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Natural Sights in Japan Near Kyoto or Tokyo?

Natural Sights in Japan Near Kyoto or Tokyo?

Old Jul 27th, 2017, 11:55 AM
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Natural Sights in Japan Near Kyoto or Tokyo?

Hi all,

My husband and I are working on our itinerary for a trip to Japan in October. We have just 9 nights, so we're planning on splitting them between Kyoto and Tokyo (probably 6 nights Kyoto/3 nights Tokyo). However, I would really love to take at least one day to get out of the cities and into nature. I would love to go somewhere truly unique and beautiful that also happens to be day-trip distance from Kyoto or Tokyo, or maybe between the two cities so we can stop there on the way.

I've read that national parks in Japan often have a lot of commercial/developed areas, I would like to avoid that if possible and go somewhere tranquil and relatively unspoiled. We were thinking about visiting an onsen, but again, only if it's located in a beautiful natural area. I read that Mt. Fuji is often not visible due to weather, so I probably wouldn't want to take a risk on that.

Any suggestions for potential places for me to look into? Thanks!
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Old Jul 27th, 2017, 12:49 PM
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You could make a stop at Hakone, which is between Tokyo and Kyoto, but I think you really have to spend the night to make it worthwhile. You may/may not get a view of Fuji, but you will be able to see areas of thermal activity and sail across a lake. Hankone is known for having lovely onsen.
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Old Jul 27th, 2017, 03:53 PM
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Nara Park has old growth forest and that's the closest I've gotten to wilderness. I think Hakone is more developed.

I think it depends on what you mean by undeveloped. I mean, if you can reach it easily by transit, there's usually a reason for that.
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Old Jul 27th, 2017, 05:14 PM
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One option you might want to consider is Nikko, which you can visit as a day trip from Tokyo, or given your interests, perhaps consider a night there. With one night, you could not only roam the main temples of Nikko, which are rather unusual for Japan and which are situated in an lovely ancient forest, but you could also visit the stunning waterfall, Kegon-no-Taki; walk a bit around Lake Chuzenji; and/or hike a bit of the Kanmangafuchi Abyss.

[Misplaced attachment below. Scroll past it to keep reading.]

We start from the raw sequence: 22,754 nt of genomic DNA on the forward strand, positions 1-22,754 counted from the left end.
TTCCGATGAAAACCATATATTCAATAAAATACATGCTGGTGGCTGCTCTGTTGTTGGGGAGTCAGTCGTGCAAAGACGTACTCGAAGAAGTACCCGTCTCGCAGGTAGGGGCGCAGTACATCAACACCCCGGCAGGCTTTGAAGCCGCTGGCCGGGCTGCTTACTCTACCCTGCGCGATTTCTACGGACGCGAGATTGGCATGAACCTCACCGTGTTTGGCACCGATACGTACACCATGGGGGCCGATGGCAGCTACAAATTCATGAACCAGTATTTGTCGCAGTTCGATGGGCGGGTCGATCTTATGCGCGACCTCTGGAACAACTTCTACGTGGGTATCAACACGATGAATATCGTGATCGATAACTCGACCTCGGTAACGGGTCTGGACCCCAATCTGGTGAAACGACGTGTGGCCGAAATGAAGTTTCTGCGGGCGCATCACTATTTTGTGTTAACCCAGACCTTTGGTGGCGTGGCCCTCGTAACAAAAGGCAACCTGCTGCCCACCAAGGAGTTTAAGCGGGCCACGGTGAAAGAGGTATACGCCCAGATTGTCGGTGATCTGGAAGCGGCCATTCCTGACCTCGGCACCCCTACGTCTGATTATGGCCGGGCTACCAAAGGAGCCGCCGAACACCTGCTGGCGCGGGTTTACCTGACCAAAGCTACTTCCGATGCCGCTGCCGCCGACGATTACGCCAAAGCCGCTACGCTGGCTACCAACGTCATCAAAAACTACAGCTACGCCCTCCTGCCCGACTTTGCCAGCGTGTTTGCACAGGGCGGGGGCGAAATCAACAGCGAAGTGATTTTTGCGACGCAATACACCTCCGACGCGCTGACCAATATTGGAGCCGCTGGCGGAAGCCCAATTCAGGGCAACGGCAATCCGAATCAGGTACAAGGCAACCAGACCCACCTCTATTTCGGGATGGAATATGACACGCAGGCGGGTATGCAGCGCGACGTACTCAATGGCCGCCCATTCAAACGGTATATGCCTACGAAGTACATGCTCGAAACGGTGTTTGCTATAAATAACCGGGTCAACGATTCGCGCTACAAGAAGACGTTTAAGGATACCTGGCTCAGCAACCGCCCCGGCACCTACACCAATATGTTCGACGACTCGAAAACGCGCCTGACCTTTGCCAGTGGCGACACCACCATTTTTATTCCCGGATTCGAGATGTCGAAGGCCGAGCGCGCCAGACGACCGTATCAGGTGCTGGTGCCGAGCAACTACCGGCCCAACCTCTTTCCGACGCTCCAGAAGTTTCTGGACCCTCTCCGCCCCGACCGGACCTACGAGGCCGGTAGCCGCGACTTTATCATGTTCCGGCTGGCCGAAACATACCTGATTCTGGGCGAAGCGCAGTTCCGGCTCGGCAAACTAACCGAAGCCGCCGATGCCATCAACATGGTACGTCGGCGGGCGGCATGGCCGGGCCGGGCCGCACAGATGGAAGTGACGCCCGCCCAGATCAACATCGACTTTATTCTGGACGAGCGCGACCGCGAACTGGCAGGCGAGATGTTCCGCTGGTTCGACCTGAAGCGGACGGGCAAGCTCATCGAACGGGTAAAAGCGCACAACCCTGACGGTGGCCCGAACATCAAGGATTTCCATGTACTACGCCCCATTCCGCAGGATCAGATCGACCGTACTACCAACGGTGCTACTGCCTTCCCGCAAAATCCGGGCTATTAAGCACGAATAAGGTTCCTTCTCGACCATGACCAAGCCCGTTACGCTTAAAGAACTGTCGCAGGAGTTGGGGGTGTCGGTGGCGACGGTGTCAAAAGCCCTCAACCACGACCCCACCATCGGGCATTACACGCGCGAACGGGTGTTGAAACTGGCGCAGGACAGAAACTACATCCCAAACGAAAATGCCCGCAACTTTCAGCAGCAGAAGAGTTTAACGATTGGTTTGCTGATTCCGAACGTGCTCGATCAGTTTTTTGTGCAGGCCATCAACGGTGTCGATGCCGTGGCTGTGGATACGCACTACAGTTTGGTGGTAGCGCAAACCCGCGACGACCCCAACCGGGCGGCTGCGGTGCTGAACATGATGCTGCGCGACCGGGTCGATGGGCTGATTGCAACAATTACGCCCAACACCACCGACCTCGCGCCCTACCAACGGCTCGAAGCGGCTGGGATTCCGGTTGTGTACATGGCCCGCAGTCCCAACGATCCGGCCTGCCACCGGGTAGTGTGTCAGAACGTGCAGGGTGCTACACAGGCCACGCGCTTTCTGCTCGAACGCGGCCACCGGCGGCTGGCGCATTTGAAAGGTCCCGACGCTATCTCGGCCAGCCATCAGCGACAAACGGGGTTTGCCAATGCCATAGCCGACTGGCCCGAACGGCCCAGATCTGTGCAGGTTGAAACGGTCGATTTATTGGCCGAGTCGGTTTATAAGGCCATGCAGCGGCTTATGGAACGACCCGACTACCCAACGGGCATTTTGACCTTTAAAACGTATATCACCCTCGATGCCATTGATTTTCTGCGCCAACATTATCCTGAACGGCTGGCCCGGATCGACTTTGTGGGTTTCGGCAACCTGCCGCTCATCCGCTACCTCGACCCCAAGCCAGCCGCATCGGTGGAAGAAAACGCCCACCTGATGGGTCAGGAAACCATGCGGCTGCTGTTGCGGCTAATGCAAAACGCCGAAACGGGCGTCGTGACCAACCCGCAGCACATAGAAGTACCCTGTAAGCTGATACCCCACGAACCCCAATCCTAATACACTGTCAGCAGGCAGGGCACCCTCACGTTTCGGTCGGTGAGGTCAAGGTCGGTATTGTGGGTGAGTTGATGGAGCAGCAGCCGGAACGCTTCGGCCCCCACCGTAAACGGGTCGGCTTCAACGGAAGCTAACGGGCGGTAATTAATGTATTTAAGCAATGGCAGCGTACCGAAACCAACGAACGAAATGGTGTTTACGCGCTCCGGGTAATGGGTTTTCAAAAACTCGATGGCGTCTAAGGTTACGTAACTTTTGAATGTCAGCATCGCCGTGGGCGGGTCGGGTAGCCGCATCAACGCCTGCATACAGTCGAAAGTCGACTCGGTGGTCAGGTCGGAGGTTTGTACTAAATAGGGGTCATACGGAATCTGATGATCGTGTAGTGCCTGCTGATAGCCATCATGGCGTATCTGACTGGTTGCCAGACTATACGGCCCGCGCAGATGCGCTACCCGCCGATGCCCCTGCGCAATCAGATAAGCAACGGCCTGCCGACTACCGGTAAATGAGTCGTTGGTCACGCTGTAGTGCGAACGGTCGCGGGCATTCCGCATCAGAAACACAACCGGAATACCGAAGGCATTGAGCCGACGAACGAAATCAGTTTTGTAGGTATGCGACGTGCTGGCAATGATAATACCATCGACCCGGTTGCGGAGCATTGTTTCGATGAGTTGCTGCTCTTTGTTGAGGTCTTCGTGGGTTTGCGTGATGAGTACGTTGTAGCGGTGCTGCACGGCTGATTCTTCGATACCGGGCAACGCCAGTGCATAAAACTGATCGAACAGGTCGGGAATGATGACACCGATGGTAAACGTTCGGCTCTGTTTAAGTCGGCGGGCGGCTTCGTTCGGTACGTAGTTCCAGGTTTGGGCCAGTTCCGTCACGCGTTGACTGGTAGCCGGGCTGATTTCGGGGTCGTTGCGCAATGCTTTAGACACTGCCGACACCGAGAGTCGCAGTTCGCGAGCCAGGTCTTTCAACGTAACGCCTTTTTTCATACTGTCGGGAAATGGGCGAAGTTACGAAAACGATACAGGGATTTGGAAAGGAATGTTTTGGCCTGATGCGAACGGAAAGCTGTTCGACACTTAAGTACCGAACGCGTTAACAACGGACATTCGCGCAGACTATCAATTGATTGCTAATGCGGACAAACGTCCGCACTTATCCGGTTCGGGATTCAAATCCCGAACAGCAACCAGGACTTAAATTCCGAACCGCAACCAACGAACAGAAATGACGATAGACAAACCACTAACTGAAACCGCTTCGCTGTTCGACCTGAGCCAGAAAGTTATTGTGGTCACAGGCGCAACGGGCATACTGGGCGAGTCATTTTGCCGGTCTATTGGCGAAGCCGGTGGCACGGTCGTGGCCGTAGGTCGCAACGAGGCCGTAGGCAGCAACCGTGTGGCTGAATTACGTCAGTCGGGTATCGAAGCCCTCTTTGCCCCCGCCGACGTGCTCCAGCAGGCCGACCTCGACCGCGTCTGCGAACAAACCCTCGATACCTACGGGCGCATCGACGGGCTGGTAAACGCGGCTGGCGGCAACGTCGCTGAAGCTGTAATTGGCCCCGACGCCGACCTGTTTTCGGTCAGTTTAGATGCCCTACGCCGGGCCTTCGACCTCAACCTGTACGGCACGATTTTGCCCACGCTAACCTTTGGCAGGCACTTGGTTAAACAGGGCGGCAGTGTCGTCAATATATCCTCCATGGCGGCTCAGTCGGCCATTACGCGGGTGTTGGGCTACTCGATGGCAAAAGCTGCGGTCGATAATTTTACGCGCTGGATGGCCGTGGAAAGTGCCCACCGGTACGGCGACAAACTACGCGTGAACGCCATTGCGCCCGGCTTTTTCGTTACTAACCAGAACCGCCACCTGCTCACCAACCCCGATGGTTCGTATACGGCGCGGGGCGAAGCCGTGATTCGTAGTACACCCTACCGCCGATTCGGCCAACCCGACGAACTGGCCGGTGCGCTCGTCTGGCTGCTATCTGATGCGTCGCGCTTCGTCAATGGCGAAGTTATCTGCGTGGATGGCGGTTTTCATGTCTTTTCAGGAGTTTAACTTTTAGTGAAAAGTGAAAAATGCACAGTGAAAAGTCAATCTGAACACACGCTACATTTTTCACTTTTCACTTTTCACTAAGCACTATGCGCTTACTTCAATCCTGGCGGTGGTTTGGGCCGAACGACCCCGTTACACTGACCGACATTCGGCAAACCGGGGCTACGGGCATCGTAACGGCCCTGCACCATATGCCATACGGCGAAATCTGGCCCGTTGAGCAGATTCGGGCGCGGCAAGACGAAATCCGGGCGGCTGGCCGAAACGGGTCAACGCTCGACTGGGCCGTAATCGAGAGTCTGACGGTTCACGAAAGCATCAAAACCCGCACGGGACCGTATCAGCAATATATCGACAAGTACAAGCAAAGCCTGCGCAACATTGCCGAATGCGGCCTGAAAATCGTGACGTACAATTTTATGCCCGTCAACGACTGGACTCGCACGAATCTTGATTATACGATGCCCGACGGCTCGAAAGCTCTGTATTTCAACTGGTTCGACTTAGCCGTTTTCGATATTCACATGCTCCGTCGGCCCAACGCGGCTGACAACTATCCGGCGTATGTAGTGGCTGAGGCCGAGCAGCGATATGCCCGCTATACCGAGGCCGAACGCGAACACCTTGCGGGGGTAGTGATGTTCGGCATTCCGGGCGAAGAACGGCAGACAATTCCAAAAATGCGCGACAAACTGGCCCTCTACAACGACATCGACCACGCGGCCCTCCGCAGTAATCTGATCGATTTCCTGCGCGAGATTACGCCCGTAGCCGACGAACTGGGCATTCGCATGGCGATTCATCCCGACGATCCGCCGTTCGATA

http://www.japan-guide.com/e/e3800.html
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Old Jul 28th, 2017, 12:43 AM
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Japan is overflowing with natural beauty - about 70% of the country is mountainous with green forests as far as the eye can see. There is no trouble at finding some good places, and you don't have to go far.
Around Tokyo, Nikko was mentioned and a good idea. You can also try Karuizawa, and closer to Tokyo there is Takao and Mt. Mitake.
In nearby Yamanashi, there is also the Shosenkyo Gorge, one of Japan's best.

Near Kyoto there is Kibune, Kurama, and Takao (not the same as above). Or try some of the hiking in the Kumano region in Wakayama.
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Old Jul 28th, 2017, 07:19 AM
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If around Kyoto-Osaka, I always recommend Koya-San. Is a hold complex of buddhist monasteries on top of a mountain. It is stunning and not far from hiroshima.
Nara is a beautiful place too
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Old Jul 28th, 2017, 11:33 AM
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You're asking a lot.